คาสิโนฟรีไม่มีเงินฝาก 2019 ไทย_เครดิตฟรี_gclub แจกเครดิตฟรี _สูตรเกมยิงปลา scr888_เกมสล็อต pantip

  • August 31, 2018
  • COWS
  • Laura Dresser, Joel Rogers, Emanuel Ubert, and Anna Walther

A decade after the Great Recession, Wisconsin’s economy, at least in employment and family income, has finally and meaningfully recovered. Unemployment and involuntary part-time employment rates are low. And, nearly a fifth of the way into this new century, the value of the median income of four-person families finally exceeds its 2000 level. This is very welcome news for working Wisconsinites.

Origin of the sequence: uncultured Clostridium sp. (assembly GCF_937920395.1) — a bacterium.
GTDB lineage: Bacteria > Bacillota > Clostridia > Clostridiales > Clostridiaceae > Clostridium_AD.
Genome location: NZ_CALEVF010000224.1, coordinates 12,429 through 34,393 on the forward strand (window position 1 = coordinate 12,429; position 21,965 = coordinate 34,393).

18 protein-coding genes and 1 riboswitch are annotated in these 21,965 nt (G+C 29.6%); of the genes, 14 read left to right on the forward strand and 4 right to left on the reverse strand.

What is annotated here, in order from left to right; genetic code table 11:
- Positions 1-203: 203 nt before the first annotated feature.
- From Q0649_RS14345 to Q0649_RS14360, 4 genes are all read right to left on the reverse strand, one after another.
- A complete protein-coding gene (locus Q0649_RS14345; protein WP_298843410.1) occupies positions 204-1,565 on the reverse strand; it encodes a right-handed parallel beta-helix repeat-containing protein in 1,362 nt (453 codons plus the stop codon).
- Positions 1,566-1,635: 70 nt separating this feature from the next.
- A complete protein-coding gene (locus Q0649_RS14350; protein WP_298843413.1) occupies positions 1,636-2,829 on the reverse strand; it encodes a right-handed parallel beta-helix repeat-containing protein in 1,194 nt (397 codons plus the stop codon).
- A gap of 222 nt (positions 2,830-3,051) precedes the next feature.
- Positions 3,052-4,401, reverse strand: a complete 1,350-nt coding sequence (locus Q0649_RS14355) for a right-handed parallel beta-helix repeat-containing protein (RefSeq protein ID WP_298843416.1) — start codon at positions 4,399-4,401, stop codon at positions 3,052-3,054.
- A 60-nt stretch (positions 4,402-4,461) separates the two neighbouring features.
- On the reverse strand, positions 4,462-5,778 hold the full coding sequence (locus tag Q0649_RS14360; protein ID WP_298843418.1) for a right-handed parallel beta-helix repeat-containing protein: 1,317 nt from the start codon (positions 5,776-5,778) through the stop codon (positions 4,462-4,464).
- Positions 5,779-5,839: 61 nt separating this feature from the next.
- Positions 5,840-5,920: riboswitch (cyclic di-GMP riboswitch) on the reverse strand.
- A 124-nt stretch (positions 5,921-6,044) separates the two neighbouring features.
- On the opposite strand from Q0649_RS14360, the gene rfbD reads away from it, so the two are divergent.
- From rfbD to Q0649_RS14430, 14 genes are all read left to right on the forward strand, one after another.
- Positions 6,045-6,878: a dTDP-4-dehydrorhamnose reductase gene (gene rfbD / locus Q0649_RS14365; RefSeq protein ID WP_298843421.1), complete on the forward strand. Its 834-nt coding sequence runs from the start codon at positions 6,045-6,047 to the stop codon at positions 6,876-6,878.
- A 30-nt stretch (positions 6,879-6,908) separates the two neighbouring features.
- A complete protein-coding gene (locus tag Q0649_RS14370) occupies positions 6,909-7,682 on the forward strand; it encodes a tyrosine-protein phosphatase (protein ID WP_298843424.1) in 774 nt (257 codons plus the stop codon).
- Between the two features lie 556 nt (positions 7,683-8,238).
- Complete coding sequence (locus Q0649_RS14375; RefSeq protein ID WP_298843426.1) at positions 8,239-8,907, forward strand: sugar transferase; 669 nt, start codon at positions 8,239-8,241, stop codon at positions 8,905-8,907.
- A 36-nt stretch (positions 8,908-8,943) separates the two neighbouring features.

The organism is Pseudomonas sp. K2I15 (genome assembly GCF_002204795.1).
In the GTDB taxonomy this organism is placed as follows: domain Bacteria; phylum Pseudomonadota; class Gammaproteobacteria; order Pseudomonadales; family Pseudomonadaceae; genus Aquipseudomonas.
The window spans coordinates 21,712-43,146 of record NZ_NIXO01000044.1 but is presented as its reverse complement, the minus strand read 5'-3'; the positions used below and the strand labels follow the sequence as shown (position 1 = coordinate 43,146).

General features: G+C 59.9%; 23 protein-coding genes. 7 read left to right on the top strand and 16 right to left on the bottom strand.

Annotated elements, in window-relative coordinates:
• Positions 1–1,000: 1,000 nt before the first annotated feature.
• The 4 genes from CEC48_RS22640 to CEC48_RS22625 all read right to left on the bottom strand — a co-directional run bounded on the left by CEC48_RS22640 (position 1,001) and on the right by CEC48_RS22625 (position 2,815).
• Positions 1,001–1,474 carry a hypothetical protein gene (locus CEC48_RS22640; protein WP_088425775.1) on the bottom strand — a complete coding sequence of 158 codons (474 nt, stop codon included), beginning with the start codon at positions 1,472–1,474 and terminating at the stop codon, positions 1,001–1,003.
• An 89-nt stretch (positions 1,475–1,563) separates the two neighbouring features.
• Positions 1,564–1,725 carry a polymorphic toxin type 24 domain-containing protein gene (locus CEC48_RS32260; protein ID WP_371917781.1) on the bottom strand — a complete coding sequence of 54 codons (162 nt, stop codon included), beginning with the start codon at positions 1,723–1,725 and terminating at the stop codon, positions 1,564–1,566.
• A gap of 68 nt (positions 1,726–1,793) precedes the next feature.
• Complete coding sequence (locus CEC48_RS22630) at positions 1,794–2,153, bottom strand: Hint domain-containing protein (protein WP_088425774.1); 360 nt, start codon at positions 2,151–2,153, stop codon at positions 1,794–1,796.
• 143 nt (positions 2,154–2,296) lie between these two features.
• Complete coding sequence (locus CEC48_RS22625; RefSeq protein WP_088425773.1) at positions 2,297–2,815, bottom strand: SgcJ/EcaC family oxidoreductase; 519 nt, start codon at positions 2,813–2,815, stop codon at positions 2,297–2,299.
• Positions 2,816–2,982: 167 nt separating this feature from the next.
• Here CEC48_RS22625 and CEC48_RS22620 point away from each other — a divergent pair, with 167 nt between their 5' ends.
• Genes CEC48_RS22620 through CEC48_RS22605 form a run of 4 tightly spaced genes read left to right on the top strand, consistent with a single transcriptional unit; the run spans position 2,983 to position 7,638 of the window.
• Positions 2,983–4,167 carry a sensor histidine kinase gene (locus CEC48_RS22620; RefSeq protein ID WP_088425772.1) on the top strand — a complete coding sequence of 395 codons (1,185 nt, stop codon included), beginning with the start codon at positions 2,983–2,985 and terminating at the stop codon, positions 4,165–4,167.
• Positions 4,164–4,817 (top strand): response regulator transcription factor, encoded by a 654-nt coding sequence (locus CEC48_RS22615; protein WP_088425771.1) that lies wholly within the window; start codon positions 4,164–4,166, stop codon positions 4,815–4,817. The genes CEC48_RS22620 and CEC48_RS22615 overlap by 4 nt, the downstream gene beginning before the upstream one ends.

This good news is not untarnished. Despite job gains, Wisconsin’s job growth is slow relative to the national pace. Wages are still in no way keeping pace with worker productivity. Wisconsin is comparatively weak in more lucrative occupations: professional, scientific, technical, and information. Our manufacturing sector, while growing, is a still significantly smaller than at the beginning of the century. And inequality continues to grow. One in five workers currently holds a poverty-wage job with few benefits. Rural economies are declining. Wisconsin’s black/white disparities still lead the nation.